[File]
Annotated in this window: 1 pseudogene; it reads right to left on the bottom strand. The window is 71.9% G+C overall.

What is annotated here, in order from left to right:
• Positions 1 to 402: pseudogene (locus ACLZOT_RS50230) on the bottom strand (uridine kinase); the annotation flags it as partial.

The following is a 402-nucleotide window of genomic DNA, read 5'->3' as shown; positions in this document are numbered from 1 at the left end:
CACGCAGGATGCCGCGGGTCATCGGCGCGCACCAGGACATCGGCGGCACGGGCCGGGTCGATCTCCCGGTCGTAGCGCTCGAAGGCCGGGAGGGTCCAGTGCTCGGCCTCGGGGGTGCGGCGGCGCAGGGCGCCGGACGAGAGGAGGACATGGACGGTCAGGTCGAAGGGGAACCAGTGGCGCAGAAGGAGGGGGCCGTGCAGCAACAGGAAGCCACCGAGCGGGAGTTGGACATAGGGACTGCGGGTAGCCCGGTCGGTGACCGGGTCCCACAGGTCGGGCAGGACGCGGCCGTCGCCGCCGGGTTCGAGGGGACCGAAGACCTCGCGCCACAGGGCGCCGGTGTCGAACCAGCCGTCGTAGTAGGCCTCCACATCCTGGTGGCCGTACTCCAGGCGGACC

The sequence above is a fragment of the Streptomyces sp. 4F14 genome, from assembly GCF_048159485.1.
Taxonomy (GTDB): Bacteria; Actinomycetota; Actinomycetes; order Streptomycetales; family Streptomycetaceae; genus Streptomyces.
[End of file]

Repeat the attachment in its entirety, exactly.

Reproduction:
Annotated in this window: 1 pseudogene; it reads right to left on the bottom strand. The window is 71.9% G+C overall.

What is annotated here, in order from left to right:
• Positions 1 to 402: pseudogene (locus ACLZOT_RS50230) on the bottom strand (uridine kinase); the annotation flags it as partial.

The following is a 402-nucleotide window of genomic DNA, read 5'->3' as shown; positions in this document are numbered from 1 at the left end:
CACGCAGGATGCCGCGGGTCATCGGCGCGCACCAGGACATCGGCGGCACGGGCCGGGTCGATCTCCCGGTCGTAGCGCTCGAAGGCCGGGAGGGTCCAGTGCTCGGCCTCGGGGGTGCGGCGGCGCAGGGCGCCGGACGAGAGGAGGACATGGACGGTCAGGTCGAAGGGGAACCAGTGGCGCAGAAGGAGGGGGCCGTGCAGCAACAGGAAGCCACCGAGCGGGAGTTGGACATAGGGACTGCGGGTAGCCCGGTCGGTGACCGGGTCCCACAGGTCGGGCAGGACGCGGCCGTCGCCGCCGGGTTCGAGGGGACCGAAGACCTCGCGCCACAGGGCGCCGGTGTCGAACCAGCCGTCGTAGTAGGCCTCCACATCCTGGTGGCCGTACTCCAGGCGGACC

The sequence above is a fragment of the Streptomyces sp. 4F14 genome, from assembly GCF_048159485.1.
Taxonomy (GTDB): Bacteria; Actinomycetota; Actinomycetes; order Streptomycetales; family Streptomycetaceae; genus Streptomyces.